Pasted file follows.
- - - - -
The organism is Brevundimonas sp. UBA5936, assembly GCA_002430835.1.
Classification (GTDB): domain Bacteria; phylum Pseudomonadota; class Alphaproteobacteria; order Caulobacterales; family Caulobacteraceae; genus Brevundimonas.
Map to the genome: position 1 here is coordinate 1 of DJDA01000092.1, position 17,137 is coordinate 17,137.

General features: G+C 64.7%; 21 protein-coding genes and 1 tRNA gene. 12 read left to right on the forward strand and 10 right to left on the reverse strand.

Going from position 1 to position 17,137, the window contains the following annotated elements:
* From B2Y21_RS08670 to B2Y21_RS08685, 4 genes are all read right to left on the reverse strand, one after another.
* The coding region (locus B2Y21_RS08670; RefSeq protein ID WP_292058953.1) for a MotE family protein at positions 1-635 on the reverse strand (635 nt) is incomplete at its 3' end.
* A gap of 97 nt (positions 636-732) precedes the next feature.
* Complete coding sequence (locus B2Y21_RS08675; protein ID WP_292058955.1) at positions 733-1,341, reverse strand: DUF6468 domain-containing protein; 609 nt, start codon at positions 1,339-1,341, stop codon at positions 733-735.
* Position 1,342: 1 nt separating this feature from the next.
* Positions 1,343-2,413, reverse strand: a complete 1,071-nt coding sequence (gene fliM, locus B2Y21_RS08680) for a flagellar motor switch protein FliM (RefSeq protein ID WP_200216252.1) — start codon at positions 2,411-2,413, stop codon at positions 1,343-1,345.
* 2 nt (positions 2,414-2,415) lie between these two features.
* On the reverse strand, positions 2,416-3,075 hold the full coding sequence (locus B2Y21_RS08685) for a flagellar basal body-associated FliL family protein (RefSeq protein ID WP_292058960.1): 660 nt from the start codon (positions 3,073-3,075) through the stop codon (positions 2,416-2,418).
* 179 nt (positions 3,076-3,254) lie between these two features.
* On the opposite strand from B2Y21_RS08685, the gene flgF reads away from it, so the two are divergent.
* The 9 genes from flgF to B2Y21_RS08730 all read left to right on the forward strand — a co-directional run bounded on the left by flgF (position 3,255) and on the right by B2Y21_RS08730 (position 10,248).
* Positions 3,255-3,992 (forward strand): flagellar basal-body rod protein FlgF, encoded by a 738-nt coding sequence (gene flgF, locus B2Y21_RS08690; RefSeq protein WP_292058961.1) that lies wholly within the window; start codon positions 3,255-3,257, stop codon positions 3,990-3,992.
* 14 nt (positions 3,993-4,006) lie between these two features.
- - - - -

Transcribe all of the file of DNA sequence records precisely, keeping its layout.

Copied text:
The organism is Brevundimonas sp. UBA5936, assembly GCA_002430835.1.
Classification (GTDB): domain Bacteria; phylum Pseudomonadota; class Alphaproteobacteria; order Caulobacterales; family Caulobacteraceae; genus Brevundimonas.
Map to the genome: position 1 here is coordinate 1 of DJDA01000092.1, position 17,137 is coordinate 17,137.

General features: G+C 64.7%; 21 protein-coding genes and 1 tRNA gene. 12 read left to right on the forward strand and 10 right to left on the reverse strand.

Going from position 1 to position 17,137, the window contains the following annotated elements:
* From B2Y21_RS08670 to B2Y21_RS08685, 4 genes are all read right to left on the reverse strand, one after another.
* The coding region (locus B2Y21_RS08670; RefSeq protein ID WP_292058953.1) for a MotE family protein at positions 1-635 on the reverse strand (635 nt) is incomplete at its 3' end.
* A gap of 97 nt (positions 636-732) precedes the next feature.
* Complete coding sequence (locus B2Y21_RS08675; protein ID WP_292058955.1) at positions 733-1,341, reverse strand: DUF6468 domain-containing protein; 609 nt, start codon at positions 1,339-1,341, stop codon at positions 733-735.
* Position 1,342: 1 nt separating this feature from the next.
* Positions 1,343-2,413, reverse strand: a complete 1,071-nt coding sequence (gene fliM, locus B2Y21_RS08680) for a flagellar motor switch protein FliM (RefSeq protein ID WP_200216252.1) — start codon at positions 2,411-2,413, stop codon at positions 1,343-1,345.
* 2 nt (positions 2,414-2,415) lie between these two features.
* On the reverse strand, positions 2,416-3,075 hold the full coding sequence (locus B2Y21_RS08685) for a flagellar basal body-associated FliL family protein (RefSeq protein ID WP_292058960.1): 660 nt from the start codon (positions 3,073-3,075) through the stop codon (positions 2,416-2,418).
* 179 nt (positions 3,076-3,254) lie between these two features.
* On the opposite strand from B2Y21_RS08685, the gene flgF reads away from it, so the two are divergent.
* The 9 genes from flgF to B2Y21_RS08730 all read left to right on the forward strand — a co-directional run bounded on the left by flgF (position 3,255) and on the right by B2Y21_RS08730 (position 10,248).
* Positions 3,255-3,992 (forward strand): flagellar basal-body rod protein FlgF, encoded by a 738-nt coding sequence (gene flgF, locus B2Y21_RS08690; RefSeq protein WP_292058961.1) that lies wholly within the window; start codon positions 3,255-3,257, stop codon positions 3,990-3,992.
* 14 nt (positions 3,993-4,006) lie between these two features.